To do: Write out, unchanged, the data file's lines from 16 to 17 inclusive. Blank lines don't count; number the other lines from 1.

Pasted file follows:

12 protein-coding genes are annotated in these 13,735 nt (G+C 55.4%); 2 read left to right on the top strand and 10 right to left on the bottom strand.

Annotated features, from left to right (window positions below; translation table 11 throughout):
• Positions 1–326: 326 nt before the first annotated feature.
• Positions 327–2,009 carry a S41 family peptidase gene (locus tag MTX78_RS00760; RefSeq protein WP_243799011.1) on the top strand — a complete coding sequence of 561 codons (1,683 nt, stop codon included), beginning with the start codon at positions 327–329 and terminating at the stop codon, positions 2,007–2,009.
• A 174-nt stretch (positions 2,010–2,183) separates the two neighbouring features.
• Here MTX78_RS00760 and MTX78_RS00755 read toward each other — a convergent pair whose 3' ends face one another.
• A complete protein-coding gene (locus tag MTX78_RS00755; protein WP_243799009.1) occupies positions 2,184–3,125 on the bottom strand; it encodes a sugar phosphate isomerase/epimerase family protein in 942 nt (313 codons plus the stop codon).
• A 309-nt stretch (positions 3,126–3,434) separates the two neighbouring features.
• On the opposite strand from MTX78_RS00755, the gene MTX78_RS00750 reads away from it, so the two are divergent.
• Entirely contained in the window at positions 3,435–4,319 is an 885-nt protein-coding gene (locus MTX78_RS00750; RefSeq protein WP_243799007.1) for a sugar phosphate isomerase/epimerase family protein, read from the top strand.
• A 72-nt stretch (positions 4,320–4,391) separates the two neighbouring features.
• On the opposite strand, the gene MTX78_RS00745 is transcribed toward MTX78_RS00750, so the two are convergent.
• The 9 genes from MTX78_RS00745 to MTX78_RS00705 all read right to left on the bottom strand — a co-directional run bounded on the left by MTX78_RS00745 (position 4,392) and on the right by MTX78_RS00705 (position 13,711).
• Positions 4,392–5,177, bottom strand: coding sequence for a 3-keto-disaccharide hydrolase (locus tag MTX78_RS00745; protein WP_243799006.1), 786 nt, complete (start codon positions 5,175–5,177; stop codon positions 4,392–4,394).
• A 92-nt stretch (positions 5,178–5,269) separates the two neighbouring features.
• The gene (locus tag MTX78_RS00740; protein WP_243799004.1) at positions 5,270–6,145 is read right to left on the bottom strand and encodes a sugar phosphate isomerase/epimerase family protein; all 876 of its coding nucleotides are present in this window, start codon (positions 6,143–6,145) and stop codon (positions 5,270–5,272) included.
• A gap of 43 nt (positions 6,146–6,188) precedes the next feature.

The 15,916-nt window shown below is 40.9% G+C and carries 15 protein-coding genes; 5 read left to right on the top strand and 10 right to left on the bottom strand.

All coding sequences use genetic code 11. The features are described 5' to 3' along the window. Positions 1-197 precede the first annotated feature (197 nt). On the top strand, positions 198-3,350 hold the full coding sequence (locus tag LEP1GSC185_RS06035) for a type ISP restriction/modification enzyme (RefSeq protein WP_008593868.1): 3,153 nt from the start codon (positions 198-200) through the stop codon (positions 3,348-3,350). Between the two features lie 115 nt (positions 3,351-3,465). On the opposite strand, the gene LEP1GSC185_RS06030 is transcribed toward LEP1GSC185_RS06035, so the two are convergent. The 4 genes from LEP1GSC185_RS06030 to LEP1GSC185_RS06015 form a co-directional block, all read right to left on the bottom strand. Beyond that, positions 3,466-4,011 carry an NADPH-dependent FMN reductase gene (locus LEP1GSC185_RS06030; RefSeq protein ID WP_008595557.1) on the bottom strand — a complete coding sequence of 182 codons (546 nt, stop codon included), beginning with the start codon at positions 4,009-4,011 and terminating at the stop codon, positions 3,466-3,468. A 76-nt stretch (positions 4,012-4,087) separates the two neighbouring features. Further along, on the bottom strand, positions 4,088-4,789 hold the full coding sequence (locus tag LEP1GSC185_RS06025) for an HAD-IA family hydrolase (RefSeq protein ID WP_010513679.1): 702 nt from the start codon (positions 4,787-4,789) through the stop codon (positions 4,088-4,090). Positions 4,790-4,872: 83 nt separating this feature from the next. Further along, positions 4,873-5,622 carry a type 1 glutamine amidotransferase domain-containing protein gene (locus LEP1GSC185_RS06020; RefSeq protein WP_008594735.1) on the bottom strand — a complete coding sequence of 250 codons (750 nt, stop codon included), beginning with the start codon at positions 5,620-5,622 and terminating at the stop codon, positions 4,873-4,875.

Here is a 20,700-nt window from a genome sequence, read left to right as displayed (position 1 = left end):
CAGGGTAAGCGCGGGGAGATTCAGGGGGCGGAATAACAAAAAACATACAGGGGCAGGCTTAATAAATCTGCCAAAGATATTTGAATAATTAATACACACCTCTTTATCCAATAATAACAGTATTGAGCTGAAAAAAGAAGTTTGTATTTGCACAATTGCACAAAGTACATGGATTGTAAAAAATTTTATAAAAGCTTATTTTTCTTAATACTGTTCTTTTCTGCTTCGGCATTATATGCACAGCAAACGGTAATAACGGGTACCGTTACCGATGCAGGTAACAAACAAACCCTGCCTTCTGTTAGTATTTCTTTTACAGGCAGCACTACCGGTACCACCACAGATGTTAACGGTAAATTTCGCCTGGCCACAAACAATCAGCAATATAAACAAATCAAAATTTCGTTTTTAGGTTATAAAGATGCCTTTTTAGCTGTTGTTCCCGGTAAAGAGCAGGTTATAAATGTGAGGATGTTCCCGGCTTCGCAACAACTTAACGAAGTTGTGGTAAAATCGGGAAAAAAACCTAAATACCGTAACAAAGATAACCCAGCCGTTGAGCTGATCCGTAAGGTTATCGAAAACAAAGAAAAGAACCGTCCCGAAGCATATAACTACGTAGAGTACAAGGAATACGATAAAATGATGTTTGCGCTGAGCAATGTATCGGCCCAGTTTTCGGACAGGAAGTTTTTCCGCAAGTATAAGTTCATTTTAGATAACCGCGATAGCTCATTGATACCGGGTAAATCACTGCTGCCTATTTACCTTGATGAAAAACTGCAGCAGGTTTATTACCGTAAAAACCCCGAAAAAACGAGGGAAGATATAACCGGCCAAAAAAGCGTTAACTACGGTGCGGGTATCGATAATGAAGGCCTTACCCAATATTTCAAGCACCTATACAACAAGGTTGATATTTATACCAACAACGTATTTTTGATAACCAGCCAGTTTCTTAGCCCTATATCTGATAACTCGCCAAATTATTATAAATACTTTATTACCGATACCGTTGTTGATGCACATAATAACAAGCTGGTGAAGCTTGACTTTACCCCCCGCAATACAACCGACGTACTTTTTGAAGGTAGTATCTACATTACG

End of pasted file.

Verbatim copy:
• The gene (locus tag MTX78_RS00740; protein WP_243799004.1) at positions 5,270–6,145 is read right to left on the bottom strand and encodes a sugar phosphate isomerase/epimerase family protein; all 876 of its coding nucleotides are present in this window, start codon (positions 6,143–6,145) and stop codon (positions 5,270–5,272) included.
• A gap of 43 nt (positions 6,146–6,188) precedes the next feature.